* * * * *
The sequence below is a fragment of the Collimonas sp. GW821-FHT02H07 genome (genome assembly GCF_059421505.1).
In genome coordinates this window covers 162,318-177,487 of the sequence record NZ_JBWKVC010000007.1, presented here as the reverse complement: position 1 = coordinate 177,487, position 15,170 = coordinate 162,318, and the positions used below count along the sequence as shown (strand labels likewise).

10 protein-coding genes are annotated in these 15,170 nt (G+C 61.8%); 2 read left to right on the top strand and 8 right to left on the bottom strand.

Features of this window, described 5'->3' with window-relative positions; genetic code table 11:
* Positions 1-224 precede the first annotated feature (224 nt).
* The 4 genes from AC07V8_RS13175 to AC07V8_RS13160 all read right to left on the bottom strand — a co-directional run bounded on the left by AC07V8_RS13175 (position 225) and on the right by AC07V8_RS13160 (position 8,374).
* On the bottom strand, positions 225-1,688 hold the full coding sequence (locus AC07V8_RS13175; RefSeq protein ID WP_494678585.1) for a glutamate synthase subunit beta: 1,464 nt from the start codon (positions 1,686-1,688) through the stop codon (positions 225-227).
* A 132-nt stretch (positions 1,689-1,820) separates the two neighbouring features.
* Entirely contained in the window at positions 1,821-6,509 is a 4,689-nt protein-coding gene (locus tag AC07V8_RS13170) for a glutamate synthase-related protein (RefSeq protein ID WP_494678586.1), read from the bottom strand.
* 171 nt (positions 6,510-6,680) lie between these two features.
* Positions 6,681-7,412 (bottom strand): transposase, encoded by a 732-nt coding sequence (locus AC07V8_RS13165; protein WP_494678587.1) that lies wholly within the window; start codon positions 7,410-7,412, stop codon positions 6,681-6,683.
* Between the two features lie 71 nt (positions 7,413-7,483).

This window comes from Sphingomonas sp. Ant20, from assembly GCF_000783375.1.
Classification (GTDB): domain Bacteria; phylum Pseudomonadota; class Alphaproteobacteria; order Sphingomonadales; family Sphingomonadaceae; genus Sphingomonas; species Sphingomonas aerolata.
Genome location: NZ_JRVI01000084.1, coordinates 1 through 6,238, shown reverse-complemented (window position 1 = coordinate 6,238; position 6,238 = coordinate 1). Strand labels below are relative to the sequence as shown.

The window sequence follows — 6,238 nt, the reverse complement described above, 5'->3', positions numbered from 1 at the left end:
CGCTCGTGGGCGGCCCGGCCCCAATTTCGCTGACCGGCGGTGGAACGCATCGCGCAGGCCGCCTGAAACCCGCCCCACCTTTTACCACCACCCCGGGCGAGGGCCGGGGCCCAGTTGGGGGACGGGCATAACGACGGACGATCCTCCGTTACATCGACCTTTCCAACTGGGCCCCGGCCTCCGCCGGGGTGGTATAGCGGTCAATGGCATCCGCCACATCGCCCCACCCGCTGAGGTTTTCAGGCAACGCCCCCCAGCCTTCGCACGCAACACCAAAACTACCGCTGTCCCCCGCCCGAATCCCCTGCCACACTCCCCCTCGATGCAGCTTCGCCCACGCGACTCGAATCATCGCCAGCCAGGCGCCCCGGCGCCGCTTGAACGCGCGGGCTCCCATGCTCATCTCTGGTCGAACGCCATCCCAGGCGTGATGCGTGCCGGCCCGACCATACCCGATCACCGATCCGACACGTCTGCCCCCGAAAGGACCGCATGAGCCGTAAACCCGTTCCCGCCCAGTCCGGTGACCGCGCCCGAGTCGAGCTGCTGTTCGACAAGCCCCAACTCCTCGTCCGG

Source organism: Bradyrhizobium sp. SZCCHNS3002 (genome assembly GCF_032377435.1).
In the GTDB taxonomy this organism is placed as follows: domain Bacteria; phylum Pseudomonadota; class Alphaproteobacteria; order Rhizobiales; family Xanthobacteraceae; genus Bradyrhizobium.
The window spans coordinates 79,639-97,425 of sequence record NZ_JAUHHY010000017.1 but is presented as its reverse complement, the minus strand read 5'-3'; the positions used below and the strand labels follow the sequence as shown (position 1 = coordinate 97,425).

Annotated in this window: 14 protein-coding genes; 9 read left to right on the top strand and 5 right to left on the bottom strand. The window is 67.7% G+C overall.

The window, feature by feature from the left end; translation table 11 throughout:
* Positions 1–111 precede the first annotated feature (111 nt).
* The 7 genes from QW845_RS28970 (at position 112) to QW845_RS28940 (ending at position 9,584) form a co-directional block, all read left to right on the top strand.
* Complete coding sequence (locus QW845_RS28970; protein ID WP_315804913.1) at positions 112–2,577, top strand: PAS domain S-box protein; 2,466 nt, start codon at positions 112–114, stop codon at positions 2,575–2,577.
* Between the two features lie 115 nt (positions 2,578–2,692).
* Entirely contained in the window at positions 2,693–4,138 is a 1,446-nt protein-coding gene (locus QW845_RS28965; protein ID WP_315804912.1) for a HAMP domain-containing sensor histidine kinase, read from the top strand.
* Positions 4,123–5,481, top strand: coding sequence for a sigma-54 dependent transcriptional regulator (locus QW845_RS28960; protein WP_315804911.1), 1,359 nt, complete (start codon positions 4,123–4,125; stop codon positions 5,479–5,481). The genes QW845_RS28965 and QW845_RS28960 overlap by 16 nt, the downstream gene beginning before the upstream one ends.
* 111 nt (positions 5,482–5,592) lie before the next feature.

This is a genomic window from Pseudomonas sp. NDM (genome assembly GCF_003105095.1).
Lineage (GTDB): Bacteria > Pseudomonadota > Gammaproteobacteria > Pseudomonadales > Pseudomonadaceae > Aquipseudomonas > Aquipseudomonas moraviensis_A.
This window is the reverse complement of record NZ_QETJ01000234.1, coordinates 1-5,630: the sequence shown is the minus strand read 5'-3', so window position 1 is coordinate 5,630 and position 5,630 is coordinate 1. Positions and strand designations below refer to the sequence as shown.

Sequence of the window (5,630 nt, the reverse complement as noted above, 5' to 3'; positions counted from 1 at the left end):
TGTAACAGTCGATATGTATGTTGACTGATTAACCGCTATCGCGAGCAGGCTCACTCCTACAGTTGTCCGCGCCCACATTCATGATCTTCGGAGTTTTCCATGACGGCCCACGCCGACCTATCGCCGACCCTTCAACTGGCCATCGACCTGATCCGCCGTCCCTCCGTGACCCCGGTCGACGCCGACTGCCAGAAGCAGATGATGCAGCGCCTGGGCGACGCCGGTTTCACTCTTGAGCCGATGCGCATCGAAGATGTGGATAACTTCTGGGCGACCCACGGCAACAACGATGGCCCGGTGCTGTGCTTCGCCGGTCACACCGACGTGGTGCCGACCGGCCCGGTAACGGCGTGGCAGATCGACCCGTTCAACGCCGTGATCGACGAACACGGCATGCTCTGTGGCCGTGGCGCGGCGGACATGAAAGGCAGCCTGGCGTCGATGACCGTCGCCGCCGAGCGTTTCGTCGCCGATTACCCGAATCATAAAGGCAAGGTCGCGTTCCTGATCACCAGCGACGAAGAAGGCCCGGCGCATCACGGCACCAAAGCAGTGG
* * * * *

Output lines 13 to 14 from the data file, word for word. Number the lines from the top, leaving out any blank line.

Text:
This window comes from Sphingomonas sp. Ant20, from assembly GCF_000783375.1.
Classification (GTDB): domain Bacteria; phylum Pseudomonadota; class Alphaproteobacteria; order Sphingomonadales; family Sphingomonadaceae; genus Sphingomonas; species Sphingomonas aerolata.